Recommend
12 
 Thumb up
 Hide
7 Posts

18xx» Forums » General

Subject: How to teach 18XX rss

Your Tags: Add tags
Popular Tags: [View All]
Eric Brosius
United States
Needham Heights
Massachusetts
flag msg tools
badge
My favorite 18xx game for six players is two games of 1846 with three players each.
Avatar
mbmbmbmbmb
Now that I've been back in the 18XX hobby for a year, have taught the system to a number of people and watched it being taught to many others (I use 1846: The Race for the Midwest but there are other games that also work well for beginners,) I've made an observation. The 18XX concept that beginners seem to have the hardest time picking up is the nature of the train rush. This is a problem, because it makes it hard for many people to enjoy the game as much as they might.

People seem to understand the idea that different players can buy stock in a company and the person with the largest stock holdings runs the company. It's a natural idea for most people. They also understand the idea that companies lay track and trains run on the track (at first it may seem odd that track can be used by any company that can reach it, but that becomes natural after a few ORs.) The choice to pay or withhold dividends, and the resulting stock price movements, are natural. Most people pick up tokening and the resulting blocking techniques easily, perhaps because many people like games in which you can directly impede opponents. Even the dreaded company dump isn't too hard to conceptualize as a "sneaky trick" you can play on an opponent.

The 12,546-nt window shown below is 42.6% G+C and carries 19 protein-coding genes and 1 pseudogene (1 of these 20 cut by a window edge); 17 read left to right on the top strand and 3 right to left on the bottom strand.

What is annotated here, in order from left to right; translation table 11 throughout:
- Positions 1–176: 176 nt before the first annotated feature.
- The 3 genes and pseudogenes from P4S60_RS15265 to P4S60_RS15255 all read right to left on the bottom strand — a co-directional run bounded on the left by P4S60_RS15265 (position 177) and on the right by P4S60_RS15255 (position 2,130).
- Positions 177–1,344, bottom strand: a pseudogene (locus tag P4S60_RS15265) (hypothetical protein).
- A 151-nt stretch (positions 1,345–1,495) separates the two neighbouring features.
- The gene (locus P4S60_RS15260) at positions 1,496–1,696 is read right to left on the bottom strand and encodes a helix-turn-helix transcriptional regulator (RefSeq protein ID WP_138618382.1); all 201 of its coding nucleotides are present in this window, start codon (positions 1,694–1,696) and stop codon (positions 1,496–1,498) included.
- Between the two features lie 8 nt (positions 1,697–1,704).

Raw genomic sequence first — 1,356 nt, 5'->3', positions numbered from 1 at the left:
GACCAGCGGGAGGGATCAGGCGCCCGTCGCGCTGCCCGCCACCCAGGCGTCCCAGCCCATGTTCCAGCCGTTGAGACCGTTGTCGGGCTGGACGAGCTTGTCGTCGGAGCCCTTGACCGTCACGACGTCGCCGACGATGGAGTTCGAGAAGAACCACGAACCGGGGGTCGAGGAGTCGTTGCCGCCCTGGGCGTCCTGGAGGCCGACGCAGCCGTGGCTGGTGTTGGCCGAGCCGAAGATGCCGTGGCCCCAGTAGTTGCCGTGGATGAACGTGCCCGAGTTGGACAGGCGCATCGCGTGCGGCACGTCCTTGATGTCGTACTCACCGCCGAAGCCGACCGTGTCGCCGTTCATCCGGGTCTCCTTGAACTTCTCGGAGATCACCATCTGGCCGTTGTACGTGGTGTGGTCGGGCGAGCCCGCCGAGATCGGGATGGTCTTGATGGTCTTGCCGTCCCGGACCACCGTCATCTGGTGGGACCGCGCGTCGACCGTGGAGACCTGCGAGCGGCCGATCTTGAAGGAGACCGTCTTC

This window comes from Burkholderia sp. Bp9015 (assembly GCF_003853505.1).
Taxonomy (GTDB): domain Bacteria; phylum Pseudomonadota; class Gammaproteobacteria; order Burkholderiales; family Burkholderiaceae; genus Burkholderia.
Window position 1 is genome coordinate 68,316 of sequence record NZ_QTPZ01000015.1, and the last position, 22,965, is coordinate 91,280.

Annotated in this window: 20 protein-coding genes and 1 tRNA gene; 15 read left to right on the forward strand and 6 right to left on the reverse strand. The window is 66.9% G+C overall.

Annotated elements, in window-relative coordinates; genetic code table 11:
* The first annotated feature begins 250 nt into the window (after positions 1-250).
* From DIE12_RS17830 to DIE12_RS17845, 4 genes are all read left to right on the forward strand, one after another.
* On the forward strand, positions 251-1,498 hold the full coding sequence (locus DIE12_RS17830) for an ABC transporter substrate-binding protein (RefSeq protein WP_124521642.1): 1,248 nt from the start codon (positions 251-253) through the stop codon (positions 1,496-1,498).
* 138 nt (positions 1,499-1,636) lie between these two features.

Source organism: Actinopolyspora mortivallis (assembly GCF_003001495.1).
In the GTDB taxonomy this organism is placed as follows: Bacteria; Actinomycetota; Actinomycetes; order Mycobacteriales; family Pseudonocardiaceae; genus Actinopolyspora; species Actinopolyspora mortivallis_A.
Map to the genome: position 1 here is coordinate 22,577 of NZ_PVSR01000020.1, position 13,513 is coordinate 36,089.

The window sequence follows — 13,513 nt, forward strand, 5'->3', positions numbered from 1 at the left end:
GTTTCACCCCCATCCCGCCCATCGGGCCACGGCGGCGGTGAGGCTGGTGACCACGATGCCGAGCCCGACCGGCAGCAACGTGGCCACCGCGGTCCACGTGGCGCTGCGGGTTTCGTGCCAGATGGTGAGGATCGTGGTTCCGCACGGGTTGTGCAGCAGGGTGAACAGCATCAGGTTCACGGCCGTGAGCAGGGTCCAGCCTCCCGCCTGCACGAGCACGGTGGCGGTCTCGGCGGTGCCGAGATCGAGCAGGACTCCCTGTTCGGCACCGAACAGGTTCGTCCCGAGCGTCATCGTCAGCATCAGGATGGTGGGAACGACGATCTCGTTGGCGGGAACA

This hasn't been the case with the train rush. In beginner games, it's not uncommon for one company to buy 3 2-trains and a 3-train and run for huge dividends while the people who are primarily invested in other companies watch patiently as the player who owns 60% of the dividend-paying juggernaut slowly empties the bank of cash over the next 11 hours of play (I'm exaggerating slightly.) It's even worse if this person is the one who taught them the game, giving them the impression that the game is long and unbalanced.

I'm thinking that, rather than starting the explanation with a statement like "in 18XX games, players buy stock in companies that pay dividends," it might be better to say something like this: "In 18XX games, players buy trains that earn money. You can also make your opponents' trains obsolete by buying newer trains." You could then go on to explain that only companies can buy and operate trains, so you need to buy stock in companies in order to invest in and make money from trains.